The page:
U.S. Immigration and Customs Enforcement (ICE) announced the indictment of a woman accused of knowingly transporting a minor to another country for purposes of female genital mutilation. The charge is the result of an FBI investigation that received support from ICE's Human Rights Violators and War Crimes Center.
Zhara Badri, 39, of Houston, Texas, but originally from the United Kingdom, was indicted for knowingly transporting a minor from the United States in foreign commerce for the purpose of female genital mutilation between July 10, 2016 and Oct. 14, 2016, according to ICE.
Female genital mutilation has been outlawed in the United States since 1996 and is defined under Title 18, Unites States Code, Section 116(d) as circumcision, excision, or infibulation of "the whole or any part of the labia majora or labia minora or clitoris of another person who has not attained the age of 18 years." The statute was amended in 2013 to prohibit the transportation of a person from the United States to a foreign country for the purposes of having a person's genitals mutilated. According to ICE, this is the first indictment under the amended statute.
"It is rare this type of crime is brought to the attention of law enforcement," said Perrye K. Turner, special agent in charge of the FBI’s Houston Field Office. "We want the American people to know it is the FBI's responsibility to investigate allegations of Human Rights violations, like female genital mutilation. This is an example of our commitment to protect Human Rights."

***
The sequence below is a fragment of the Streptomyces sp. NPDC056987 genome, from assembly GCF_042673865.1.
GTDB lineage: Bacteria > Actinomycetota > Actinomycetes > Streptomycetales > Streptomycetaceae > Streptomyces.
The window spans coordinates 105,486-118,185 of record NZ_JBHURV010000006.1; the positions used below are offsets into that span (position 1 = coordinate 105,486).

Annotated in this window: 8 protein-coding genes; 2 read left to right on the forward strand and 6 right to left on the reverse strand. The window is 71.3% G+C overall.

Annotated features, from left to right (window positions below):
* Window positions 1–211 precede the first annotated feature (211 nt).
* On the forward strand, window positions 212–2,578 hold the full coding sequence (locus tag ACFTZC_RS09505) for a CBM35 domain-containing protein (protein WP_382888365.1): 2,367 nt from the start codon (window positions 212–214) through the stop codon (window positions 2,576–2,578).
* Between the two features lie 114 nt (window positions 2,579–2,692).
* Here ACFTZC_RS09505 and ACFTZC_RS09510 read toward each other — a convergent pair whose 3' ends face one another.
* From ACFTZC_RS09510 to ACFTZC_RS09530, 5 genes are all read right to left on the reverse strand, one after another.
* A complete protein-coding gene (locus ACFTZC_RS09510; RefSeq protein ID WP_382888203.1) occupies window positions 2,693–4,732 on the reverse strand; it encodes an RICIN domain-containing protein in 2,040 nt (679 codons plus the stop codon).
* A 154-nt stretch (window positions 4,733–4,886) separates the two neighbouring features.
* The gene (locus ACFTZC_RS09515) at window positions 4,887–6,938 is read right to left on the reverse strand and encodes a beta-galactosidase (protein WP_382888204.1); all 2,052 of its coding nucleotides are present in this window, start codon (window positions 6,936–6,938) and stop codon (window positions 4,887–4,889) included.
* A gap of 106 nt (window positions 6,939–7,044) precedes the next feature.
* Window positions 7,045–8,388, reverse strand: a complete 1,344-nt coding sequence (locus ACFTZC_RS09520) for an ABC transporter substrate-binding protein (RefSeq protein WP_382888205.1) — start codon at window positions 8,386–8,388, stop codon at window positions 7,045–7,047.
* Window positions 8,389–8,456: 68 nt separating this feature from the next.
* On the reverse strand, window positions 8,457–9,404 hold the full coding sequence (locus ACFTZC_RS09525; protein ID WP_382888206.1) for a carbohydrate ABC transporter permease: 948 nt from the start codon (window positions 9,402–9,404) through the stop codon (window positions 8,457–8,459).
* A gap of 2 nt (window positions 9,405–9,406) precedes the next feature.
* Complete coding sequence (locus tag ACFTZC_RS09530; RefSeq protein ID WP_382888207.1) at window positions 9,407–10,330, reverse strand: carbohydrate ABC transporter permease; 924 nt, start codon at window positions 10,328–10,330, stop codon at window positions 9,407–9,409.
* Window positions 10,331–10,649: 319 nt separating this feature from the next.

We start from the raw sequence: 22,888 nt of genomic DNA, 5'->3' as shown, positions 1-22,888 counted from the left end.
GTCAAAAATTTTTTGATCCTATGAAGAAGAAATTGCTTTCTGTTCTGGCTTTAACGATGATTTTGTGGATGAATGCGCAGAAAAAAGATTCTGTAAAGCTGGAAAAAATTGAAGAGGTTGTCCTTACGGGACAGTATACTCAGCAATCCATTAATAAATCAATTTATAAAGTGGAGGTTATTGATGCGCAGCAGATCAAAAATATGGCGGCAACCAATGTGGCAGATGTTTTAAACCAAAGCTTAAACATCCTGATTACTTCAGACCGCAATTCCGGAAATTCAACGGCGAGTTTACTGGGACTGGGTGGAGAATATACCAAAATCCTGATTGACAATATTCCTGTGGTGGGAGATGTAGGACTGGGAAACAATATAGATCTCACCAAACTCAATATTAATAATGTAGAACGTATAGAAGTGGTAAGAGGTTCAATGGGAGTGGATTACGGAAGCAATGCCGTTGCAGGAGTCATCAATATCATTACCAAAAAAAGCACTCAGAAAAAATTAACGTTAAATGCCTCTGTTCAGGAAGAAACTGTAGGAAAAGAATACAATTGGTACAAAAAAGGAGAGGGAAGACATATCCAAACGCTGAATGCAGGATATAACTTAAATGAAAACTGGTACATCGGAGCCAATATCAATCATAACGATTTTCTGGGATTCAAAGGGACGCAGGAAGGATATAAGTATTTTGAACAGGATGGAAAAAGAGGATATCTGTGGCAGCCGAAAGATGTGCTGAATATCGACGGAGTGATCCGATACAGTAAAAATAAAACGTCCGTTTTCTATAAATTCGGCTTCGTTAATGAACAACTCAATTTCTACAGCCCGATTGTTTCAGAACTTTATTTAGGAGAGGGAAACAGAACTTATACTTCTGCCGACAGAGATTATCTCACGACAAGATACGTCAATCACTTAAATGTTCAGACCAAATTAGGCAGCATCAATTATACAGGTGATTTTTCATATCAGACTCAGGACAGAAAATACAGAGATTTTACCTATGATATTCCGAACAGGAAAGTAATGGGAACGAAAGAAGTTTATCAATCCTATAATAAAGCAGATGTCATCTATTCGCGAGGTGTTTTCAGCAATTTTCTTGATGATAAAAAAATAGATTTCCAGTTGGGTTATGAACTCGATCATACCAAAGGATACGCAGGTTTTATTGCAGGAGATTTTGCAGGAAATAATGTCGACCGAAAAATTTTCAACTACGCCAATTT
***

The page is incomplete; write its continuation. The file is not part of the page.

"Female genital mutilation is child abuse," said Ryan K. Patrick, U.S. attorney for the Southern District of Texas. "The long-term damage, both physically and physiologically, is well documented. Unnecessary medical procedures on children will not be tolerated."
ICE's Human Rights Violators and War Crimes Center is responsible for helping the government identify, locate and prosecute individuals for human rights abuses, including individuals suspected of persecution, war crimes, genocide, torture, extrajudicial killings, female genital mutilation, and the use or recruitment of child soldiers.
In December, an ICE operation dubbed "No Safe Haven" led to the arrest of 21 criminal aliens across the United States. Among those arrested were 18 foreign nationals sought in connection with suspected human rights violations or human smuggling and trafficking.
In June, ICE agents arrested a man accused of torturing individuals in the Republic of The Gambia, a small country in West Africa.
ICE has arrested more than 460 individuals since 2003 for human rights-related violations. The agency currently has more than 155 active investigations into suspected human rights violators and more than 1,675 leads and removals cases involving individuals from 96 different countries suspected of committing human rights violations.